Friday, 17 July 2020

Happy holidays?

Today we finally dismantled the trappings of our home-school: the pen pots and table mats that have been a feature of our dining table for the past four months: the books, the paints, the pencils, rubbers. Because, come September, my daughter will return to school, to proper school, the school she last attended on Friday March 20th 2020.

Of course I'm not naive enough to think that kids stop learning just because they're not at school. Home is the best, richest and most fulfilling educational environment for children. Or it should be. I know there are countless thousands, tens, even hundreds for whom this has been time lost, through no fault of their own.

But with good fortune and the luxury of time I've been able to keep the schooling going for the past fourteen weeks. I only wish it could be longer. Because the thought of my daughter returning in September to a class of thirty in a school of over 500, or my son resuming lessons in the same physical space as 1000 other pupils fills me with terror.

In spite of all the reassurances, in spite of the super-human efforts of the schools and of my children's teachers, the risk to them, to me, to all of us, hasn't gone away. The criminally-negligent among our rulers stick rigidly to their own agenda, which has more to do with making money than with public safety. That, and doing what the hell they want while telling everyone else to toe the line. Never has the phrase 'do as I say, not as I do' been more apt.

"Politics combines all the seven deadly sins and is the forgotten eighth," as Derek Jarman wrote. But the lies and incompetence of those who actually rule over us (as opposed to the little old lady in Windsor to whom we sing so loud that she may do so long) verges on the villainous and may actually be so if only someone could or would ask the right questions.

I was screaming at the telly during Dominic Cummings Downing Street testimony: ask him why his wife couldn’t drive? Why he didn’t take the train or order a ministerial car (after all, he’s that important - he told us so!) and why he wanted to bring the family back to a place where he said he felt ‘threatened’ anyway?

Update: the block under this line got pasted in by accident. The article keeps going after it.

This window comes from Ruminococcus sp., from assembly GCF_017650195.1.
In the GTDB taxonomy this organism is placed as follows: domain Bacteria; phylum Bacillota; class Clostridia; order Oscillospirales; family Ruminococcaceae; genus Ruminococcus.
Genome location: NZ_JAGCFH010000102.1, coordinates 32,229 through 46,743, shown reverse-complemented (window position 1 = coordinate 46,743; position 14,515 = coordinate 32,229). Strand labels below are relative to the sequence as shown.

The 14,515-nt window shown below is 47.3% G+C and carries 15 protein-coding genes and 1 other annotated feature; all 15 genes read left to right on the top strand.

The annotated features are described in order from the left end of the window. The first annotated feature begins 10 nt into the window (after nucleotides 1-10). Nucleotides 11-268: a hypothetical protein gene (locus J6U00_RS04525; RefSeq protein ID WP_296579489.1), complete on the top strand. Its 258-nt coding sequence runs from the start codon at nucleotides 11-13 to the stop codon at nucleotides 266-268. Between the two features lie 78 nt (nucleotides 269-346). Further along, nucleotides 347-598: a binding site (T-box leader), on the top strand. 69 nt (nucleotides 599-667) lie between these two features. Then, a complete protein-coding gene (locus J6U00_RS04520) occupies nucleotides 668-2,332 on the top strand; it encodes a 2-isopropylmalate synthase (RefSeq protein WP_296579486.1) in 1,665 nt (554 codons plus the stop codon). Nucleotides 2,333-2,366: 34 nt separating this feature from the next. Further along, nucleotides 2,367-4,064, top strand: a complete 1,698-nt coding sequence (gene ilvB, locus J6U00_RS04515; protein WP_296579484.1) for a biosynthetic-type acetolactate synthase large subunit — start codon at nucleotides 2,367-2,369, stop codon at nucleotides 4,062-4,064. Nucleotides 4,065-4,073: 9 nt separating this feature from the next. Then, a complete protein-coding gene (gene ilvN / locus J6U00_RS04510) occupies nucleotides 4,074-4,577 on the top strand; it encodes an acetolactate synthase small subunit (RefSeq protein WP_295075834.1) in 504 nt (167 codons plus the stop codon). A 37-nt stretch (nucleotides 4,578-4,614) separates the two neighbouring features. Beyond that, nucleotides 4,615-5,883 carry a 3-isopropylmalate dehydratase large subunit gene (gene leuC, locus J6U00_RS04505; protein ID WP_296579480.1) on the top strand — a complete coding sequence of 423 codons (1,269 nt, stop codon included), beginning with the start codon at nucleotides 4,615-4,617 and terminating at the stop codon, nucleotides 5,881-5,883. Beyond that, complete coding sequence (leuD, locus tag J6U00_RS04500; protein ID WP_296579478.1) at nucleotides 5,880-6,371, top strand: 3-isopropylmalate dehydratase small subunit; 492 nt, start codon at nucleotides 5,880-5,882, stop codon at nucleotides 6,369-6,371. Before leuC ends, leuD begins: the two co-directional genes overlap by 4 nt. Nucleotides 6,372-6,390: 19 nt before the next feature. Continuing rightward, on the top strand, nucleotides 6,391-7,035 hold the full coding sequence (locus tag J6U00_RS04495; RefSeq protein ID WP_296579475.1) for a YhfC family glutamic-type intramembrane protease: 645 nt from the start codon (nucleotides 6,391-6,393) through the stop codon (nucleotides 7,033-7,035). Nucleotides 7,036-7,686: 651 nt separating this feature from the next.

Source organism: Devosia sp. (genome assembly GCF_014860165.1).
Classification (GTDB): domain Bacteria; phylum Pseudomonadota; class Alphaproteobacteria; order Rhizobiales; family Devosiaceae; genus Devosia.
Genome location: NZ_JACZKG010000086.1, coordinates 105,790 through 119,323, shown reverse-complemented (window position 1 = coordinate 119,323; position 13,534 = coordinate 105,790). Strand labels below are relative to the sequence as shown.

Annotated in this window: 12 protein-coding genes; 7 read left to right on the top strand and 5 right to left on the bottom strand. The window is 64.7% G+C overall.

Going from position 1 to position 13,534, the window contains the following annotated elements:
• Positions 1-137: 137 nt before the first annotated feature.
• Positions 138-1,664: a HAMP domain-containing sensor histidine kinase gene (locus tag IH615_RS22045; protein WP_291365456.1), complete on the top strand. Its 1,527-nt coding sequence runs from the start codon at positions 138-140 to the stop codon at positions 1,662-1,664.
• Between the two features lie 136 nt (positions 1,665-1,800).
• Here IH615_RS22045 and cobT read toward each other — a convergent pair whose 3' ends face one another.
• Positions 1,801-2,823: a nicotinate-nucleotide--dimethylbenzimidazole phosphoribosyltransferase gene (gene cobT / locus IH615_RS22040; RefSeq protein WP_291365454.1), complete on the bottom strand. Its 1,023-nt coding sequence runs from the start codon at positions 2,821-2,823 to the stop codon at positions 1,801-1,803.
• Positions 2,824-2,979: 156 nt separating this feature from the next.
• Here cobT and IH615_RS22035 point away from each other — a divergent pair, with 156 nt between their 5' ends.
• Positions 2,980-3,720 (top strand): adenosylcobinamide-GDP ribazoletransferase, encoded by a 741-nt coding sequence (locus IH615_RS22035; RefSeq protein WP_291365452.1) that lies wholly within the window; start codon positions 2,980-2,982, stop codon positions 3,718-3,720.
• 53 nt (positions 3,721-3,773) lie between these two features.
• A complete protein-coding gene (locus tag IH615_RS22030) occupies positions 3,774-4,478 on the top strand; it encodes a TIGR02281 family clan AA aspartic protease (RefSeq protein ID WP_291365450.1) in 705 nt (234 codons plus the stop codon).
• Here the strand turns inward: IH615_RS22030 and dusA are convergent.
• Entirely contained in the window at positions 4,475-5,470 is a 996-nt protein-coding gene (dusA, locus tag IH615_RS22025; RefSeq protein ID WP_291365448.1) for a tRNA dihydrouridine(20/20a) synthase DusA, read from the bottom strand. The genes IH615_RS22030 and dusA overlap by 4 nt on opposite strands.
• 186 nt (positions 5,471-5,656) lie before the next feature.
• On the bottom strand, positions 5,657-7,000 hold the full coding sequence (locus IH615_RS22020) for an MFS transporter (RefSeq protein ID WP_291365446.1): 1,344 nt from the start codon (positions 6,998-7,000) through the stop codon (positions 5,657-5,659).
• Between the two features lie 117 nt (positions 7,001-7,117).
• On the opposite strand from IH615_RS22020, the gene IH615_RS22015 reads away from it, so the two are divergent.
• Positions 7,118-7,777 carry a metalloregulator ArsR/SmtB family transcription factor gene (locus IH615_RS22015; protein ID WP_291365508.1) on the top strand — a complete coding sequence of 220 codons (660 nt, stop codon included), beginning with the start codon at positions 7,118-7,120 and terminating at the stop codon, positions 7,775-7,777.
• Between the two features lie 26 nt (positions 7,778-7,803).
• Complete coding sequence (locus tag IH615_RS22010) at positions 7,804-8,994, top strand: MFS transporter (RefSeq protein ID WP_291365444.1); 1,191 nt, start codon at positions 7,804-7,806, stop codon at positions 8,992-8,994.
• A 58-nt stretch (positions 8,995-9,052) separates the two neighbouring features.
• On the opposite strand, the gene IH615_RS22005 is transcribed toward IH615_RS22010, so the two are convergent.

But nobody did. No doubt they're all afraid they'll be denied access to the Downing Street press briefings if they rattle that particular cage, the sycophantic morons. But, really!

None of the story made sense, apart from as a fragile fabrication designed to get him off the hook of having so clearly broken the government's lockdown guidance. First he flees a house he says has been made vulnerable through media attention, then brings the same, vulnerable family back to London, driving all the way when there's the East Coast main line not twenty miles from where he was staying. And why, precisely, did he need to go so far for 'childcare'? Again, no-one asked why he couldn't have called on family and friends in the capital. We now know there were some. There were plenty of other, less nefarious, options.

But the man, like the government he advises, doesn't seem to care. Coronavirus hadn't gone away; there is, as yet, no vaccine and no cure. The return in September to the 'business as usual' state schooling of packed classrooms and inadequate buildings is a huge risk. Yes, children - especially the vulnerable - need schooling. But not at any price. There are other ways of working that work for some. Yet we're back to the 'one-size-fits-all' philosophy that has blighted education in this country for so long.

The six weeks holiday that we're now embarking on is nothing more than a historical anachronism, a sop to those Tory landowners who couldn't countenance being without a child labour force at harvest time. Still, with some decent weather, we'll have a lovely time. I'm not complaining. I, for one, know my children will keep learning, as they always do, as they have done during lockdown, without a classroom.

But come September, when I say goodbye and wave them off to school I know I'll die, just a little...

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